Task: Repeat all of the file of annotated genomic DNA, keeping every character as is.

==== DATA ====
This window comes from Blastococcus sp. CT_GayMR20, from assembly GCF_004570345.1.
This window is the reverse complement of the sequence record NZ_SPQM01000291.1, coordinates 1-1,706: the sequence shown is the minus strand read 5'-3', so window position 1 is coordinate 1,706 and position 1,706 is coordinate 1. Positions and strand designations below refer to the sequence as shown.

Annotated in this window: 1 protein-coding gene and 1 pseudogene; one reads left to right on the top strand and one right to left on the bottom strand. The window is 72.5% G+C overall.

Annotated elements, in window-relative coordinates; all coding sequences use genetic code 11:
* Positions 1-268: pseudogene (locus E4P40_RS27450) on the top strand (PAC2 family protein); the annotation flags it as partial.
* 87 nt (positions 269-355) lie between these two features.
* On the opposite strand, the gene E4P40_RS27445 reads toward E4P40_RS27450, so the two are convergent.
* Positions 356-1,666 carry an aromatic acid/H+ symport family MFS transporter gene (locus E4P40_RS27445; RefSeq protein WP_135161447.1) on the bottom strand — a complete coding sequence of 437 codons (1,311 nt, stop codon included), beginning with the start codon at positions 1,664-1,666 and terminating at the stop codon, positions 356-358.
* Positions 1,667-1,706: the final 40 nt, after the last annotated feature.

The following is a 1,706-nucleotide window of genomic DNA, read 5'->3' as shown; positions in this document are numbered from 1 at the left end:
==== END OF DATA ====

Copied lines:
This window comes from Blastococcus sp. CT_GayMR20, from assembly GCF_004570345.1.
This window is the reverse complement of the sequence record NZ_SPQM01000291.1, coordinates 1-1,706: the sequence shown is the minus strand read 5'-3', so window position 1 is coordinate 1,706 and position 1,706 is coordinate 1. Positions and strand designations below refer to the sequence as shown.

Annotated in this window: 1 protein-coding gene and 1 pseudogene; one reads left to right on the top strand and one right to left on the bottom strand. The window is 72.5% G+C overall.

Annotated elements, in window-relative coordinates; all coding sequences use genetic code 11:
* Positions 1-268: pseudogene (locus E4P40_RS27450) on the top strand (PAC2 family protein); the annotation flags it as partial.
* 87 nt (positions 269-355) lie between these two features.
* On the opposite strand, the gene E4P40_RS27445 reads toward E4P40_RS27450, so the two are convergent.
* Positions 356-1,666 carry an aromatic acid/H+ symport family MFS transporter gene (locus E4P40_RS27445; RefSeq protein WP_135161447.1) on the bottom strand — a complete coding sequence of 437 codons (1,311 nt, stop codon included), beginning with the start codon at positions 1,664-1,666 and terminating at the stop codon, positions 356-358.
* Positions 1,667-1,706: the final 40 nt, after the last annotated feature.

The following is a 1,706-nucleotide window of genomic DNA, read 5'->3' as shown; positions in this document are numbered from 1 at the left end: